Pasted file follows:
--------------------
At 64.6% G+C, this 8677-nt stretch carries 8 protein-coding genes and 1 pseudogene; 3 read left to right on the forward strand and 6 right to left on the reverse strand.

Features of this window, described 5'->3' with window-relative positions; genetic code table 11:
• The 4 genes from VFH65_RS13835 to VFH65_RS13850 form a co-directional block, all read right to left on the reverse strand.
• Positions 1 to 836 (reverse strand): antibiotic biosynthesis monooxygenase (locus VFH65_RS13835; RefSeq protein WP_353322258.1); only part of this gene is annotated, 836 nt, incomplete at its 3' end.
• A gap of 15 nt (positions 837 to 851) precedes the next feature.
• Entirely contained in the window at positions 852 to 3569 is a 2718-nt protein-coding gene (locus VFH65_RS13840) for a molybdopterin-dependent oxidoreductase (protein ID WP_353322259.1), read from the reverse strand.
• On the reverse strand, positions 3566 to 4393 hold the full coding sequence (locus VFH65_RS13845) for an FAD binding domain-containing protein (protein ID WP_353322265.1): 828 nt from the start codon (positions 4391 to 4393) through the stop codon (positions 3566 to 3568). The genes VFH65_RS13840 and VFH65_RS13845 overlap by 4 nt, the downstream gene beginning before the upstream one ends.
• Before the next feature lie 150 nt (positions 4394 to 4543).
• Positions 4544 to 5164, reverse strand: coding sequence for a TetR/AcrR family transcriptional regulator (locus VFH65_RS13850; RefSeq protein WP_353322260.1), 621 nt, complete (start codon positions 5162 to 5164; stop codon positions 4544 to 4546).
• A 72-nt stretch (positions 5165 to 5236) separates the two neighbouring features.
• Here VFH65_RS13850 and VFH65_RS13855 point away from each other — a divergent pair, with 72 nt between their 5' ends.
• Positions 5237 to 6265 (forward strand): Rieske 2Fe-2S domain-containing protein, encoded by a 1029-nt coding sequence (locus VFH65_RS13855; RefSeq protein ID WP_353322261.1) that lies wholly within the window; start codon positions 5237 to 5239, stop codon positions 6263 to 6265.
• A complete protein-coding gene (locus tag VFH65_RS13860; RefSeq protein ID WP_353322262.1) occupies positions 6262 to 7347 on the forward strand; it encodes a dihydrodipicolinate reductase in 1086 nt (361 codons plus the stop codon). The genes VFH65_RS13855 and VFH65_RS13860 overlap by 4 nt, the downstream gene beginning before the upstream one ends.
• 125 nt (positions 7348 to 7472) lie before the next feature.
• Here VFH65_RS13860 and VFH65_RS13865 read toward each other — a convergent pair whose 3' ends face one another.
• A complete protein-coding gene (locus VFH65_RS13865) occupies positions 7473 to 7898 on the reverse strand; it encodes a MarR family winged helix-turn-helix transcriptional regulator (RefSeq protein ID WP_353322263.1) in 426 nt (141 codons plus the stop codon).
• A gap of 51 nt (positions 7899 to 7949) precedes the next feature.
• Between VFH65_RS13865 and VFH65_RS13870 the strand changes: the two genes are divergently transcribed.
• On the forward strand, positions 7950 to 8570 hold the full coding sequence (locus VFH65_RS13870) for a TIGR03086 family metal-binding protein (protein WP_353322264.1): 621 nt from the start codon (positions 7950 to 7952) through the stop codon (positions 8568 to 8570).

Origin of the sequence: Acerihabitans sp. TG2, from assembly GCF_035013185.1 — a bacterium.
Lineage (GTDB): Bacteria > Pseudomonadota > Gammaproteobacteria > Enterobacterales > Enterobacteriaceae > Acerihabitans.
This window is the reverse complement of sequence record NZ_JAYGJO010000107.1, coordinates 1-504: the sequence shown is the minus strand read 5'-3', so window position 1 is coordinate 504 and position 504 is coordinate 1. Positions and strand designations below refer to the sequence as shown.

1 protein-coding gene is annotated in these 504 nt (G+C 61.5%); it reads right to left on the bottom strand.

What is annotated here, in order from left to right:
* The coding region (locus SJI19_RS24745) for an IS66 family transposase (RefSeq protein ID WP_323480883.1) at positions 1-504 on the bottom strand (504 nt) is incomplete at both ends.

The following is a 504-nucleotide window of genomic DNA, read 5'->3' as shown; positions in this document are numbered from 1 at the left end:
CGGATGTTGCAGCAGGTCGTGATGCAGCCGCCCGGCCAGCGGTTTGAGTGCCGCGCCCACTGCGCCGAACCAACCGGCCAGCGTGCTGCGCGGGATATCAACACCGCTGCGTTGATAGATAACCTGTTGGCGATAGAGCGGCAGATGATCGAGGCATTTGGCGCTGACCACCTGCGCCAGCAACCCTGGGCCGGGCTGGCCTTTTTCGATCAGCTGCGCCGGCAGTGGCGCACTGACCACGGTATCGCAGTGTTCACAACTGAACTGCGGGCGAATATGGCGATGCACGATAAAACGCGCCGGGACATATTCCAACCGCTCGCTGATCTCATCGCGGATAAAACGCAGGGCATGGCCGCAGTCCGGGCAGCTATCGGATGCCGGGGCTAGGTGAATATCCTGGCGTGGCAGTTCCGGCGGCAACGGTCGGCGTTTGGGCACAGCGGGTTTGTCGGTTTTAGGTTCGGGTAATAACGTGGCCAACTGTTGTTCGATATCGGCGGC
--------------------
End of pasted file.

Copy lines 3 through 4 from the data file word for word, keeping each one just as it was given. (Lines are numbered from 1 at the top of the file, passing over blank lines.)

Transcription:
• The 4 genes from VFH65_RS13835 to VFH65_RS13850 form a co-directional block, all read right to left on the reverse strand.
• Positions 1 to 836 (reverse strand): antibiotic biosynthesis monooxygenase (locus VFH65_RS13835; RefSeq protein WP_353322258.1); only part of this gene is annotated, 836 nt, incomplete at its 3' end.